Through these dreamy woods great flocks of cherubim-like cockatoos fly in radiant circles among the luminous finery of the gum-tree tops, shining snow-white and yellow against the sky. Their sentinels have caught sight of me, and have shrilled the warning that a stranger is within view, and now the others fill the air with shrieks of protestation, anger, and alarm. Hitherto they had been silently tearing the bark off the dead timber, searching for the soft pink grubs, as silently as they had stripped farmer Jackson's corn for him last harvest. Now the trees are echoing like mountain caves with their raucous voices, and the forest becomes resonant as a bell. The magpies, too, take up the alarm, and a bevy of parsonic-looking crows, who have been pecking the body of a dead sheep, join in the chorus.




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In the distant lagoons, a troop of snow-white cranes look up in affright from their microscopic toil among the white water-lilies, and gather and stand, like a row of surpliced choristers, on an old log, and finally go flurrying away in alarm over the russet-flowered sedge to hunt for frogs and fish in more secluded haunts. Gradually the cockatoos cease their screaming, and the gum-swamp resumes its eternal quiet—broken only by the antique sounds which make the forest silence so strange and wonderful. Tap!—Tap! You hear the bill of the spotted woodpecker, and little chips and flecks of bark fall rustling down the trunk; in the depths of echoing trees far away some bird is calling, calling; and from yonder branches comes the sweet, roguish fluting of a magpie; and anon the twitterings of parrakeets and the wailing notes of the summer-birds are heard.

Afar off in the swamp you hear the tinkling of a bell, which betrays the presence of Bill Rafferty's bullock “Strawberry”—affectionately addressed by his owner in forms of rhetoric unknown to Quintilian. Strawberry is at present out with the rest of the team for a fortnight's holiday in the gum-swamp, and as he pokes his nose among the flags and rushes each movement is accompanied by the wonderful fairy music of his bell. Unseen in the midst of the thickets, one might imagine that the tired and stolid old waggon-bullock, which has been sworn at and flogged these last ten years over all the roads of Riverina, and plagued by labour, dust, flies, and heat till his spirit is broken and fled for ever—one might imagine, I say, that this broken-down old beast were some wood-faun pursued with forest music; some forest Ariel, with his invisible minstrelsy; or might it not be that celebrated lady of nursery enchantment who has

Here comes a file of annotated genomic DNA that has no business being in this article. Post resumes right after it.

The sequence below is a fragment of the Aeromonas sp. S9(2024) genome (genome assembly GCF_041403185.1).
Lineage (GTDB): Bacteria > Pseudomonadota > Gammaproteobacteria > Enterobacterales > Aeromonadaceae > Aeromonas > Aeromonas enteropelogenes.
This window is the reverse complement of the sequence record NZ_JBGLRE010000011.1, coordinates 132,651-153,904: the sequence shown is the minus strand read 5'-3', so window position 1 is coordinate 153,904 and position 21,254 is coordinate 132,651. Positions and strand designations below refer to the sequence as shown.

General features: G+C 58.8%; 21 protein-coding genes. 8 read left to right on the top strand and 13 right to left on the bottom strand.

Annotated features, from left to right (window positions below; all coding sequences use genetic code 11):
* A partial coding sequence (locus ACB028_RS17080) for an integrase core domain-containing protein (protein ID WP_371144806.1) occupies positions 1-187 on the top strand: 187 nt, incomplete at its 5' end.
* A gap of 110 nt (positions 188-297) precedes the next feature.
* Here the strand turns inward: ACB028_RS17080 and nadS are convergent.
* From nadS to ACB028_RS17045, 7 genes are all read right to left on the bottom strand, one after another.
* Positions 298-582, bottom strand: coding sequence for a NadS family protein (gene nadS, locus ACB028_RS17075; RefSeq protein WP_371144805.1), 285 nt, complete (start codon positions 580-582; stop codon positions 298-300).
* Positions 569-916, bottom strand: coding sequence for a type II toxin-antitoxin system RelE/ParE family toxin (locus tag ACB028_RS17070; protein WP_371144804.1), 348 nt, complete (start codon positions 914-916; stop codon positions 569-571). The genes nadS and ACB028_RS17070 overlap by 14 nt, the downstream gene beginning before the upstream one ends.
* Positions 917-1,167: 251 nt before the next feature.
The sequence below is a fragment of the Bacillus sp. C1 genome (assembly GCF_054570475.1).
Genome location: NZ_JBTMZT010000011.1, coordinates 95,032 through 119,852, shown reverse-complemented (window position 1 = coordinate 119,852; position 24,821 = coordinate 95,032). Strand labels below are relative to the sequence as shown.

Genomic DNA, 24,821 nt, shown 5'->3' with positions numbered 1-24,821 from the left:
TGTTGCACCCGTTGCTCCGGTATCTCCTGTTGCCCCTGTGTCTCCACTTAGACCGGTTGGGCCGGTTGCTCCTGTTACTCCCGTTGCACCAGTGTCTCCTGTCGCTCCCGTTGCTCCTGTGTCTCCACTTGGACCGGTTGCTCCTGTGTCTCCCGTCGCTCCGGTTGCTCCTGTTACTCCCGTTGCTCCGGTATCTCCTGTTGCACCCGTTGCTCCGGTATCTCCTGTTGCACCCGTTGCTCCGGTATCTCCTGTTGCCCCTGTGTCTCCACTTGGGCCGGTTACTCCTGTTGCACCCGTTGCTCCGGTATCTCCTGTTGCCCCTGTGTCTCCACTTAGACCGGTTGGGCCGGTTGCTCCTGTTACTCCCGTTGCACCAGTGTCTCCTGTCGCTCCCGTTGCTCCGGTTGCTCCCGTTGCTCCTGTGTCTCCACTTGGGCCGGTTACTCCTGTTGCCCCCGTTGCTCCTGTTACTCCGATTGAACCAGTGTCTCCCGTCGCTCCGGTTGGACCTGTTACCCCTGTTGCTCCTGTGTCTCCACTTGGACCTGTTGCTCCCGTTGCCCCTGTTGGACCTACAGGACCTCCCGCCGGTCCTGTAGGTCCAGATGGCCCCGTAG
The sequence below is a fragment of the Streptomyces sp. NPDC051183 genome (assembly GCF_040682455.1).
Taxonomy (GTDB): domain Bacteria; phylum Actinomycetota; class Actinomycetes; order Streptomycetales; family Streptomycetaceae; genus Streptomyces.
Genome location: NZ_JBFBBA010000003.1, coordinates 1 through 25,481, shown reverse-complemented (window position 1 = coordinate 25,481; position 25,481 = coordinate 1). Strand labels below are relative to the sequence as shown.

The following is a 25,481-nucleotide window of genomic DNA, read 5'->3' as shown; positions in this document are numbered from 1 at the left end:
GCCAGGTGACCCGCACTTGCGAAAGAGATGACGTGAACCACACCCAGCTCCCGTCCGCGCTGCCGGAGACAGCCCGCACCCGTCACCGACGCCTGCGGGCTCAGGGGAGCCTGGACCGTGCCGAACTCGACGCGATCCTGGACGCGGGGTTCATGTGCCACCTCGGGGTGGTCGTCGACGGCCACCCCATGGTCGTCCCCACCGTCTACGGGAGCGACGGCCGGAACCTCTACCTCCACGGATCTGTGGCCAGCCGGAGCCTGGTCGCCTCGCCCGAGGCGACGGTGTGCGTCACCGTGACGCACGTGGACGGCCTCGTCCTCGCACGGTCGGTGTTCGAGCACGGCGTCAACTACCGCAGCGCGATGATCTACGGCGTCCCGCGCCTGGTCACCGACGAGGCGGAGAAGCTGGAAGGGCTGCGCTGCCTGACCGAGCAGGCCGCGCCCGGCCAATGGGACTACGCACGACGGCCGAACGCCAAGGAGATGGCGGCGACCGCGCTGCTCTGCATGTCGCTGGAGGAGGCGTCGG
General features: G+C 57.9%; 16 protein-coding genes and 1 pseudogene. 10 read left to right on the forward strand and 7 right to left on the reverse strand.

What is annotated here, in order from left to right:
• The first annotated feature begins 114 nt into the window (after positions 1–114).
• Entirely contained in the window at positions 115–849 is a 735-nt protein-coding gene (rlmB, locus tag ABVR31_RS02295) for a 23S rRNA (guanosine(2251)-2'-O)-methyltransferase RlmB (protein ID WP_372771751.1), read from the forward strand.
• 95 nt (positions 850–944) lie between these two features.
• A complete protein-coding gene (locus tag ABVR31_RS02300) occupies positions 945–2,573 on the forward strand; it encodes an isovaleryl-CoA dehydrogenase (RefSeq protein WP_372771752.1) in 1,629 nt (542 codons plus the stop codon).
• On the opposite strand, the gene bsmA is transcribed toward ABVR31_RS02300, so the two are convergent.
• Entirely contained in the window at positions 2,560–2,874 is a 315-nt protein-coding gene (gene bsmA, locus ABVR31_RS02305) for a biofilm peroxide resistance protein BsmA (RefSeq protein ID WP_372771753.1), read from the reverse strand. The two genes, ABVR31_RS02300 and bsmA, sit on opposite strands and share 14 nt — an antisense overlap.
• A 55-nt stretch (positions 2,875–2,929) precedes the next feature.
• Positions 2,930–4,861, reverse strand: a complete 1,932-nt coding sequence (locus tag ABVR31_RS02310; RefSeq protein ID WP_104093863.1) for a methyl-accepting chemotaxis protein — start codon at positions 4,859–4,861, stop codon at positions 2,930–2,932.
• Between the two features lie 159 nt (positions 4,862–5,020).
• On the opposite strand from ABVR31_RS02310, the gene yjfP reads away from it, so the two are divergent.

Rings on her fingers and bells on her toes,
And sweetest of music wherever she goes.

Did you not see that sapphire-and-crimson sprite that flitted by on the river like a flash? It was the little kingfisher, first cousin to the Momus of the woods, the laughing-jackass. Here in the clay-bank is the kingfisher's little nest, and there is the branch over the


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stream where he sits in the shadow and sees the bright waters pass beneath him in the mid-day.